The severity of sciatica and the positive straight-leg raising test appeared significantly decreased in these patients. And this might be explained by the decrease of water and proteoglycan in the disc because of aging and, therefore, the decrease of degree of disc herniation.

It has been shown that the long-term outcomes of patients surgically treated for recurrent disc herniation have a wide range of variation19-22. That may be related to the different inclusion criteria applied in these studies. Patients with recurrent herniation were often reviewed together with those presenting herniation at a new level5,14,15,19 or those with failed lumbar surgery due to other causes5,23,24,11,16. Suk et al.12 showed that satisfactory results from conventional open discectomy as a revision surgery for recurrent lumbar disc herniation were comparable with those of primary discectomy. Satisfactory outcomes were also obtained from the current study. None of the patients had a poor result, although 3 patients with pain relief at different degrees still needed analgesic drugs.

Different factors that influence the long-term outcome of revision surgery for recurrent disc herniation have been shown to be of a predictive value for prognosis. Regarding the current study we  found  that the outcome of the studied patients was corresponding to duration of symptoms relief  following primary discectomy where shorter  durations  (6  months  or  less) predicted a poorer outcome.  Finnegan et al.25 and Waddell et al.26 have noted that the duration of relief of less than 6 months or 1 year predicted a poor prognosis. Another factor that influences the outcome with a great impact is the duration of sciatica where patients who developed longer durations in this respect got a much worse prognosis than others in the current study. Nygaard et al.27 retrospectively reviewed 93 consecutive primary discectomies to evaluate the prognostic value of symptoms (lumbar pain and sciatica) and sick leave. They found that the duration of the present attack of sciatica and sick leave before surgery was significantly longer in the group with an unsatisfactory outcome compared with the group with a satisfactory outcome, concluding that the duration of sciatica and sick leave before the operation had value as a predictive factor affecting the overall result after surgery for lumbar disc herniation. Vucetic et al.28, also had similar findings. In a prospective 2-year follow-up study of 160 consecutive patients undergoing primary surgery for suspected lumbar disc herniation, they demonstrated that the duration of sciatica of less than 7 months was one of the factors predicting return to work at 2 years.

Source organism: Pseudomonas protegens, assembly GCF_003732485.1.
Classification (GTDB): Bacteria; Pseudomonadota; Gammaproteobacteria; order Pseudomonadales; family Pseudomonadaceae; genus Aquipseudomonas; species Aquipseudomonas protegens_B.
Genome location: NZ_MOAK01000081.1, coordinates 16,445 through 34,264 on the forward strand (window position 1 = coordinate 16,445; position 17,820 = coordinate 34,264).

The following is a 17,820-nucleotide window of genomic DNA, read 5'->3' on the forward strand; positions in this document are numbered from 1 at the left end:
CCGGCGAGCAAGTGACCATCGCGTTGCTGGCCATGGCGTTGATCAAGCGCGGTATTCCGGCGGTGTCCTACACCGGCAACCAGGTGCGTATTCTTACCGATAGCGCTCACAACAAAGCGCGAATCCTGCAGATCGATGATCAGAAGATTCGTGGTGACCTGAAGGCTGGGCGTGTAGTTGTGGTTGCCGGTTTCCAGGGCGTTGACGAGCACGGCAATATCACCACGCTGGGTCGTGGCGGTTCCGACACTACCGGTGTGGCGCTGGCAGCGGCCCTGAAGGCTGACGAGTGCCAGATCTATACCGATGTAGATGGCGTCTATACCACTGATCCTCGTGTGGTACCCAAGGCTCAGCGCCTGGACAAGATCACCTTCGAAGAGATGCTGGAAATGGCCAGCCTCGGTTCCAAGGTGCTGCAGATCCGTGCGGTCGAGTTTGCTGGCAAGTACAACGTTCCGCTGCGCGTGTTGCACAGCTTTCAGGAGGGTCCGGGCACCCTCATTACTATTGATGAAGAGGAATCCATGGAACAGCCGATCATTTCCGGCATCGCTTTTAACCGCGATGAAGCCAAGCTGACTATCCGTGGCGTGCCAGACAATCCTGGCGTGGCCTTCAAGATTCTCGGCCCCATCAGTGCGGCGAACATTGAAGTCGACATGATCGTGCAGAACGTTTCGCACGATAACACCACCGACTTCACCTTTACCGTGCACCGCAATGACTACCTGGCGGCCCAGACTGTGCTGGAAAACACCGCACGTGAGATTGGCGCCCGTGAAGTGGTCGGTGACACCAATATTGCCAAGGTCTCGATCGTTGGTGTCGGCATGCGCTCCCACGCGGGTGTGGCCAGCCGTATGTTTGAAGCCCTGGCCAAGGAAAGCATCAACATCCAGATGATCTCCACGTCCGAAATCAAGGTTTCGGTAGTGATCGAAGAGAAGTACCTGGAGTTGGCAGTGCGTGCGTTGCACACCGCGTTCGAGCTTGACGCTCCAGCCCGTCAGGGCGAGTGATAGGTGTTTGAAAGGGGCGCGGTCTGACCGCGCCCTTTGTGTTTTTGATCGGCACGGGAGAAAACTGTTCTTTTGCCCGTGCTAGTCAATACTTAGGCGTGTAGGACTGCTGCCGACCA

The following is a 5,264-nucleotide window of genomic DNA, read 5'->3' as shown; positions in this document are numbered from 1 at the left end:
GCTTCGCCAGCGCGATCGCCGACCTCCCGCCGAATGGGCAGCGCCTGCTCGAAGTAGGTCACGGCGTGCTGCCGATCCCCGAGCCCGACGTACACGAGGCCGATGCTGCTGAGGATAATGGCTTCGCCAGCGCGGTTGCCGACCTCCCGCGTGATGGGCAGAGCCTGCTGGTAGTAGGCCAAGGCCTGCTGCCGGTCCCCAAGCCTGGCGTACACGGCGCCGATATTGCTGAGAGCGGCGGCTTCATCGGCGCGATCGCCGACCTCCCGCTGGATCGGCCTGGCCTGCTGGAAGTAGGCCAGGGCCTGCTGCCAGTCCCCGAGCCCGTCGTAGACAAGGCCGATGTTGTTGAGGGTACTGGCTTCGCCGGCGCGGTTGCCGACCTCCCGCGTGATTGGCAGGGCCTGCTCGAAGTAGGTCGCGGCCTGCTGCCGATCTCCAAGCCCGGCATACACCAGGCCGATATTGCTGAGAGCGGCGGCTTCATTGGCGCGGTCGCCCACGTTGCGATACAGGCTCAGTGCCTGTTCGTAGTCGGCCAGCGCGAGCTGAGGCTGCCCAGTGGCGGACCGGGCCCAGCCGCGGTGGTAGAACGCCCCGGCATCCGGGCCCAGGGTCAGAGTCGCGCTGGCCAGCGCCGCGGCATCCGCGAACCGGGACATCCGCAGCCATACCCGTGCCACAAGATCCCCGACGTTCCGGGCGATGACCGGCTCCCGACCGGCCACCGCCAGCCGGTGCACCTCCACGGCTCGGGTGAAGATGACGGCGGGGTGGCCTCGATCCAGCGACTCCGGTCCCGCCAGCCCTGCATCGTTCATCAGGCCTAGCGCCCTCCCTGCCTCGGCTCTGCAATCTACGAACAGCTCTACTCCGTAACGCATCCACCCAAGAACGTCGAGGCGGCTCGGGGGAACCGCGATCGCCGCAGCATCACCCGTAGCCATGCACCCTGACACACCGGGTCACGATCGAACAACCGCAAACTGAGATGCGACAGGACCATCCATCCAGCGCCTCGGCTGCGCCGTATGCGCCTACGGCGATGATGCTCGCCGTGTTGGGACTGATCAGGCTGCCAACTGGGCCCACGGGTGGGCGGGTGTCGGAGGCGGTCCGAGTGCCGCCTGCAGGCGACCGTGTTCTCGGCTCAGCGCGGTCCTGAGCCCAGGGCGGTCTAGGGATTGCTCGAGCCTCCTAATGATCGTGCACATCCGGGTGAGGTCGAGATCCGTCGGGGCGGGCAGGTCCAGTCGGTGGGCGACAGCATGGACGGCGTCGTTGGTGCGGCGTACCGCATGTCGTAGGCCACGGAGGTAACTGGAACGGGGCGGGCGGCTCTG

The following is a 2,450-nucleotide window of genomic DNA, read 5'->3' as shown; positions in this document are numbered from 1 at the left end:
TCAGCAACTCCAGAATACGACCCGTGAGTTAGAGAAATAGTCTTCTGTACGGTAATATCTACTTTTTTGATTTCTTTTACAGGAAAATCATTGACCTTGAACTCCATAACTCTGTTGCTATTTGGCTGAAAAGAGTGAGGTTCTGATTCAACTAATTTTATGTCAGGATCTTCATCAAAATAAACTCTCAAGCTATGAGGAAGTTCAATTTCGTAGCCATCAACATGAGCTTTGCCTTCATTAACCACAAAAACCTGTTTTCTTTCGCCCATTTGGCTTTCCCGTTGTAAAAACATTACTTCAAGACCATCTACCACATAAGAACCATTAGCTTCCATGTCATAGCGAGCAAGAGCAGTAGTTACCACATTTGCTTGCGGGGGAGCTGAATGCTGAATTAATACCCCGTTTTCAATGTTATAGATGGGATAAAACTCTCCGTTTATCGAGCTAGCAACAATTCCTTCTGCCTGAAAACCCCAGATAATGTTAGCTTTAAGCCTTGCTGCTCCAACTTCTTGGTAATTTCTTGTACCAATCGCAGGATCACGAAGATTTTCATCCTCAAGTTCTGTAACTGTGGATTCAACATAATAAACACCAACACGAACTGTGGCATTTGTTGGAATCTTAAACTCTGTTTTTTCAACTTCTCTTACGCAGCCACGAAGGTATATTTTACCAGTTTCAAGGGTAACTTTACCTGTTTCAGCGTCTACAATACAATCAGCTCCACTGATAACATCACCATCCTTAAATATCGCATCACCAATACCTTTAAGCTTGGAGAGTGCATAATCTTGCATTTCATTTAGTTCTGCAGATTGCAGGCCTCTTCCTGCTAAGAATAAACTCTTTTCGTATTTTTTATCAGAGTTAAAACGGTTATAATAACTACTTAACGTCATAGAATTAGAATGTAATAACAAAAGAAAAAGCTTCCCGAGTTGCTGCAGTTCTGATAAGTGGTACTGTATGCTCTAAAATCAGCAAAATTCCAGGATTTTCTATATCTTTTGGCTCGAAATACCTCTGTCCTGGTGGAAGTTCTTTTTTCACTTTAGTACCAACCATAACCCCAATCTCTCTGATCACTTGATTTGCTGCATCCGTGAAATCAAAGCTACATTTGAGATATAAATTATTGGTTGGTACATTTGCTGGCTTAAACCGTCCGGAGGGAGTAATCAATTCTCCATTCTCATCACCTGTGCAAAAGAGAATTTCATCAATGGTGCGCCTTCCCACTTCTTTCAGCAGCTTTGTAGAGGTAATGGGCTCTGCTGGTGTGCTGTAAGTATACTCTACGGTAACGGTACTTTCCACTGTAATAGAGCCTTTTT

A negative impact on the recovery rate was found related to times of prior lumbar surgeries where in this study the 1st time revision was always associated with better improvement. Baba et al.6 and O’Sullivan et al.11 noted that the outcome was inversely related to the times of operation. The patients who had a first-time revision had an earlier improvement and better results. It was noted in the current study that ipsilateral disc herniation in the subsequent presentation is much more associated with unsatisfactory results than those patients who developed recurrence contralateral to previous surgery and this might be explained by unnoticed excessive traction on the corresponding nerve root while surrounded by different degrees of fibrosis and adhesions owing to the previous surgery as well as the high possibility of nerve root and dural injuries.

Finally  patients  who  showed  associated  spinal  canal  stenosis as an integral part of their presentation, they developed a much worse results than those who haven’t that entity and this may related to the ongoing spinal degenerative process and its sequelae.



Standard open discectomy as a revision surgery for recurrent lumbar disc herniation showed satisfactory results that were comparable with those of primary discectomy. According to the results of this study, repeat  discectomy can be recommended for the management of recurrent lumbar  disc  herniation  however  many  prognostic  factors  should  be kept in  consideration  while planning for the revision surgery including times of prior surgery (where the 1st time revision is always associated with earlier  improvement  and  better results), side of recurrence (where ipsilateral  disc  herniation  in  the  subsequent  presentations is frequently associated with unsatisfactory results),  pain-free interval (where the duration of relief of less than 6 months was predictive of unsatisfactory results),  duration of recurrence symptoms (the duration of sciatica and sick leave has a much great influence, where  longer  durations may reflect unsatisfactory results), associated spinal stenosis (inversely proportionate to outcome of revision surgery).


[Disclosure: Authors report no conflict of interest]




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الملخص العربى


العوامل المنذرة بنتائج جراحة الانزلاق الغضروفى القطنى المرتجع


تهدف هذه الدراسة الى تحليل العوامل التى تؤثر فى جراحة الغضروف المرتجع وذلك بتقييم31 مريضا ممن أجروا جراحة الغضروف القطنى المرتجع بأثر رجعى. وقد تم فحص هؤلاء المرضى جميعاً بعمل اشعة بالرنين المغناطيسى باستخدام الصبغة على الفقرات القطنية. وكانت نتيجة الجراحة ممتازة فى 18 مريضاً ومتوسطة فى 8 فى حين ان 5 مرضى لم تستقر حالتهم بعد الجراحة واثبتت الدراسة انه لا يوجد تاثير لكل من عوامل السن والجنس والإصابة ومستوى الغضروف وطريقة إجراء  الجراحة او ترق الأم الجافية على نتيجة الجراحة فى حين أن العوامل التى تؤثر سلبيا على نتيجة الجراحة وجد أنها تشمل موعد إجراء الجراحة السابقة وجهة الارتجاع وفترة اختفاء الآلام. وخلصت هذه الدراسة أن جراحة الانزلاق الغضروفى المرتجع نتائجه مرضية تضاهى نتائج جراحات الغضروف التى تجرى لأول مرة وبناءاً على ذلك فتوصى هذه الدراسة بإعادة الجراحة لاستئصال الغضروف المرتجع.